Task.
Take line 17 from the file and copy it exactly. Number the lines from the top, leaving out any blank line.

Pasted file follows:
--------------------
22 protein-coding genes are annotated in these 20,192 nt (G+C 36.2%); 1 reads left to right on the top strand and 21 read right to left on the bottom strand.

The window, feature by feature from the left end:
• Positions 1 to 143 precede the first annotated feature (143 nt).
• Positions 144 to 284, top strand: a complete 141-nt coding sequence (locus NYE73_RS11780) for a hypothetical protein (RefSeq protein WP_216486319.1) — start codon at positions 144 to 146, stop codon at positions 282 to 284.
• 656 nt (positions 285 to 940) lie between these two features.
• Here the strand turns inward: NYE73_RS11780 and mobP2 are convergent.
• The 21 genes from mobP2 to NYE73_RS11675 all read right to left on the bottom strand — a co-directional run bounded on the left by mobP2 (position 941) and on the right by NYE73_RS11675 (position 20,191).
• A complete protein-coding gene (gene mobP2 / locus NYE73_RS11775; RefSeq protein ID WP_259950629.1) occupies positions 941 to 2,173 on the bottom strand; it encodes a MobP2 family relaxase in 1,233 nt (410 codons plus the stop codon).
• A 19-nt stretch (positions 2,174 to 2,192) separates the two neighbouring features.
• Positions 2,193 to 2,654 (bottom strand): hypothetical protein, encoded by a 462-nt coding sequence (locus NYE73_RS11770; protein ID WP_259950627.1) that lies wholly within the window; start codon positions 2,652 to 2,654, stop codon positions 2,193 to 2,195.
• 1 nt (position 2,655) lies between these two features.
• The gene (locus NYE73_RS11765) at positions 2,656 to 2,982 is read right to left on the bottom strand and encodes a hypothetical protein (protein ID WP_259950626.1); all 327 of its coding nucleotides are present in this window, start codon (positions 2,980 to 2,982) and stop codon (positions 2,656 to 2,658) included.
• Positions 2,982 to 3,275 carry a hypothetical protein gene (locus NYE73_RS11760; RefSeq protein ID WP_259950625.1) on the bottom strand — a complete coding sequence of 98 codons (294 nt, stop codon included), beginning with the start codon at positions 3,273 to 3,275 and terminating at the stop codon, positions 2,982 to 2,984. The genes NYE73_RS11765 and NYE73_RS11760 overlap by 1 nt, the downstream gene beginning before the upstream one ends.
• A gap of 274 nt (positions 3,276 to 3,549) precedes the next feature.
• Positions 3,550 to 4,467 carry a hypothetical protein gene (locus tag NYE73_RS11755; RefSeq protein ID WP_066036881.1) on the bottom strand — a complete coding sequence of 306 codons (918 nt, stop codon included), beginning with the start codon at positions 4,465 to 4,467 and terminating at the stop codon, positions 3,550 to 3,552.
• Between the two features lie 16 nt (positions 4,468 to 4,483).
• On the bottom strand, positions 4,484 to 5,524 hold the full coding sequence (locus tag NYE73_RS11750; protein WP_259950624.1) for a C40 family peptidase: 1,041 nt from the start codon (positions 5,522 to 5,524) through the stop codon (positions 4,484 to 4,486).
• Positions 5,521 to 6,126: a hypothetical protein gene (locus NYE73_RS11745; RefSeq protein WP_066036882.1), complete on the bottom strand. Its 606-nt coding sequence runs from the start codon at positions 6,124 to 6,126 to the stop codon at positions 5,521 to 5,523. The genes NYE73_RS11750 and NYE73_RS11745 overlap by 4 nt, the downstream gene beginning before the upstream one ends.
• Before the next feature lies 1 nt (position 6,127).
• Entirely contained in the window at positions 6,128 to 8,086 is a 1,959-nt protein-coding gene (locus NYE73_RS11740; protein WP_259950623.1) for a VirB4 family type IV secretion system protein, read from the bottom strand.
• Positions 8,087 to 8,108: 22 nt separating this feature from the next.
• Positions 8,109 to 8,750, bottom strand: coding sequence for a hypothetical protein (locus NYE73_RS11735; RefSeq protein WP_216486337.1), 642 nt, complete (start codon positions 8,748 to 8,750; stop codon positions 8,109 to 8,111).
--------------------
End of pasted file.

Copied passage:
• On the bottom strand, positions 4,484 to 5,524 hold the full coding sequence (locus tag NYE73_RS11750; protein WP_259950624.1) for a C40 family peptidase: 1,041 nt from the start codon (positions 5,522 to 5,524) through the stop codon (positions 4,484 to 4,486).